Thanks! (none / 0) (#104)
by The Mad Scientist on Sat Apr 20th, 2002 at 09:56:15 AM PST
I sent the ThinkFree link to the upper echelons to investigate. Do you have any (positive or negative) personal experiences with it? The crossplatformness of the system is exactly what I want from an office suite; would make the transition easy and without major bumps.

I don't think we will go BeOS, because of the general trends in the world (and resulting application support). But I can't (and don't want to) completely deny that possibility. We will, though, most likely end either Linux-only, or Linux on the desktops and BSD on the servers.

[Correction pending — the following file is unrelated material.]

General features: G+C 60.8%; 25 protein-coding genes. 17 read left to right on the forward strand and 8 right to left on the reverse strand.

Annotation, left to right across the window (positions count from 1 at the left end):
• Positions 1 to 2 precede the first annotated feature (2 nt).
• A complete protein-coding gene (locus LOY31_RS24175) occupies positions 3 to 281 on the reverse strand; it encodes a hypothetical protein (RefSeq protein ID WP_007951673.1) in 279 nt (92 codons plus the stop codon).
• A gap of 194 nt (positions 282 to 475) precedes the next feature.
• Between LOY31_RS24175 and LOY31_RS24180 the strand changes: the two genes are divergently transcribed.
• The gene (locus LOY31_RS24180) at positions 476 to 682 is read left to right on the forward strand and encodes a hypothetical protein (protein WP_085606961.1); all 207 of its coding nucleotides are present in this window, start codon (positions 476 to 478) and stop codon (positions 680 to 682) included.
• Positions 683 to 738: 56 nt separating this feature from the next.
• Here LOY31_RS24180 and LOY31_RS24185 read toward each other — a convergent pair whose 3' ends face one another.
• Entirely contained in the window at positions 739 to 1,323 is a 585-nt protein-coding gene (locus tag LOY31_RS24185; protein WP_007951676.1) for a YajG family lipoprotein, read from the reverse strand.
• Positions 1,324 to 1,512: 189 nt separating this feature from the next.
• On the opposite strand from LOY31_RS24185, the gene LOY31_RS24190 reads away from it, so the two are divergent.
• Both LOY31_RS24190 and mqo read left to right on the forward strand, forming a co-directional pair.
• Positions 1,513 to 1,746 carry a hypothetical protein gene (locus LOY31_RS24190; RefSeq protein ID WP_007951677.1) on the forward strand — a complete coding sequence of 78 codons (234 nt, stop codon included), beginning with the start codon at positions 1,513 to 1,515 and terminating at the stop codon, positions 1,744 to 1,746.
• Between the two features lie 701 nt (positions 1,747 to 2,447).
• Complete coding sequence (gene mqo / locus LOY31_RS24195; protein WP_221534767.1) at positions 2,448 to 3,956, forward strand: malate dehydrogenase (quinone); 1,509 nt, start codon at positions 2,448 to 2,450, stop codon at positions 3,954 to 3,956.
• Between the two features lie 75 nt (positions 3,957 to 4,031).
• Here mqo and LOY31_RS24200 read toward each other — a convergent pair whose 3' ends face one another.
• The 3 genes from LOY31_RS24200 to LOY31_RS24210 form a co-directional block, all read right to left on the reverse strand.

I am looking forward to the day when we will give Bill one big and well-deserved farewell!


not really (none / 0) (#125)
by detikon on Sun Apr 21st, 2002 at 12:19:31 AM PST
I myself have only heard about it a short time ago. I read an article at OSOpinion.com and clicked the link. From what I have read about it and some of the responses to the article it looks rather appealing.

As for BeOS...you could always look into OpenBeOS or AtheOS.




Go away or I will replace you with a very small shell script.

 
your problem is (5.00 / 1) (#109)
by nathan on Sat Apr 20th, 2002 at 02:19:26 PM PST
That you clearly have little understanding of what an enterprise solution is.

I could download BeOS, all right. Why doesn't KPMG do that instead of paying thousands of dollars in software licensing fees for every computar? Why doesn't the New York Times do that? Their computars cost a lot of money! You could buy many blowjobs and coke lines for that money!